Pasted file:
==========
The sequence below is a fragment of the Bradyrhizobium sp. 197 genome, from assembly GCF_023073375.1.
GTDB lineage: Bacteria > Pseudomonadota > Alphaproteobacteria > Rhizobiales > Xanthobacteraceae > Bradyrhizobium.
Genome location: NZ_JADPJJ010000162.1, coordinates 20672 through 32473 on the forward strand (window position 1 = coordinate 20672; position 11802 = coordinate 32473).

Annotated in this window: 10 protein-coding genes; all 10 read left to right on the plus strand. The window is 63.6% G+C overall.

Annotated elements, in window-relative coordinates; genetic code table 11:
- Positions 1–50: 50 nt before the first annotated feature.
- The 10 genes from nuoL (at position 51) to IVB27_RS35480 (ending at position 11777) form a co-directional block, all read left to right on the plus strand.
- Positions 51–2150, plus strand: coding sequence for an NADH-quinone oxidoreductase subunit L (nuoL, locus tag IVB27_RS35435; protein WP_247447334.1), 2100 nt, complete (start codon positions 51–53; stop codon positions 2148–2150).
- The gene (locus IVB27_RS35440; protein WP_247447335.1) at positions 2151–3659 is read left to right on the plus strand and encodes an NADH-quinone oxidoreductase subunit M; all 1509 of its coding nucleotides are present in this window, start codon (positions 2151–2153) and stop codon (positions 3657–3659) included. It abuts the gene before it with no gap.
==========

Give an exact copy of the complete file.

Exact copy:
The sequence below is a fragment of the Bradyrhizobium sp. 197 genome, from assembly GCF_023073375.1.
GTDB lineage: Bacteria > Pseudomonadota > Alphaproteobacteria > Rhizobiales > Xanthobacteraceae > Bradyrhizobium.
Genome location: NZ_JADPJJ010000162.1, coordinates 20672 through 32473 on the forward strand (window position 1 = coordinate 20672; position 11802 = coordinate 32473).

Annotated in this window: 10 protein-coding genes; all 10 read left to right on the plus strand. The window is 63.6% G+C overall.

Annotated elements, in window-relative coordinates; genetic code table 11:
- Positions 1–50: 50 nt before the first annotated feature.
- The 10 genes from nuoL (at position 51) to IVB27_RS35480 (ending at position 11777) form a co-directional block, all read left to right on the plus strand.
- Positions 51–2150, plus strand: coding sequence for an NADH-quinone oxidoreductase subunit L (nuoL, locus tag IVB27_RS35435; protein WP_247447334.1), 2100 nt, complete (start codon positions 51–53; stop codon positions 2148–2150).
- The gene (locus IVB27_RS35440; protein WP_247447335.1) at positions 2151–3659 is read left to right on the plus strand and encodes an NADH-quinone oxidoreductase subunit M; all 1509 of its coding nucleotides are present in this window, start codon (positions 2151–2153) and stop codon (positions 3657–3659) included. It abuts the gene before it with no gap.